In The New York Times, Janet Maslin called it "a full-blown movie musical, and quite a winning one".[18] Roger Ebert said in his review: "All of the wonders of Little Shop of Horrors are accomplished with an offhand, casual charm. This is the kind of movie that cults are made of, and after Little Shop finishes its first run, I wouldn't be at all surprised to see it develop as one of those movies that fans want to include in their lives."[19] Oz's friend and Muppet colleague Jim Henson praised the film and said "the lip sync on the plant in that film is just absolutely amazing."[12]

Accolades[edit]

The film was nominated for two Academy Awards: one for Best Visual Effects (Lyle Conway, Bran Ferren, Martin Gutteridge) and one for Best Original Song (Alan Menken, Howard Ashman) for Audrey II's number, "Mean Green Mother from Outer Space".[20] "Mean Green" was the first Oscar-nominated song to contain profanity in the lyrics and was the first to be sung by a villain. The Best Visual Effects award went to Aliens, while the Best Original Song award went to "Take My Breath Away" from Top Gun. The film was also nominated for Best Motion Picture – Musical or Comedy and Best Original Score (Miles Goodman) at the 44th Golden Globe Awards. The former award went to Hannah and Her Sisters and the latter went to Ennio Morricone for The Mission.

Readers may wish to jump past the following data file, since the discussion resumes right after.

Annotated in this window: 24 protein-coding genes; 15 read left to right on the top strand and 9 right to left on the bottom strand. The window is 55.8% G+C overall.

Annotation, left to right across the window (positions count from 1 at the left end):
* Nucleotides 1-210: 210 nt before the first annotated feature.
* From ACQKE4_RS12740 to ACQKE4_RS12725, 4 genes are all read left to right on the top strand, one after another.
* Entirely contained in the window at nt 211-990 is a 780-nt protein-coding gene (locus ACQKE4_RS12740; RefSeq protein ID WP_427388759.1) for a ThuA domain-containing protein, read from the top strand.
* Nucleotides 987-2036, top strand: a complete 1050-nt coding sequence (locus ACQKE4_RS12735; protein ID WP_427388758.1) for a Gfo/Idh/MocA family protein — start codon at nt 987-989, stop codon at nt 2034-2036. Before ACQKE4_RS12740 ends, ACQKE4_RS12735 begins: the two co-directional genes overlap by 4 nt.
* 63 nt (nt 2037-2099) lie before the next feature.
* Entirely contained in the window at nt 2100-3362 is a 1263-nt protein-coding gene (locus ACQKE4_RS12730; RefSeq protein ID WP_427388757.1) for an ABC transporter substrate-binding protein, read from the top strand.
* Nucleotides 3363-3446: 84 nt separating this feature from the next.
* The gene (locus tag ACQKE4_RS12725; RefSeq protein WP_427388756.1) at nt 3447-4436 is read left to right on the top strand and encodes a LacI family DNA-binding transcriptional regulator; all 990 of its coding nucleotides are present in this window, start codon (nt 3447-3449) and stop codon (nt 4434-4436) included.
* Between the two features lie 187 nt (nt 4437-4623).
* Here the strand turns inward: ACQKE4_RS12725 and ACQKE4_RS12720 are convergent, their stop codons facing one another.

Home media[edit]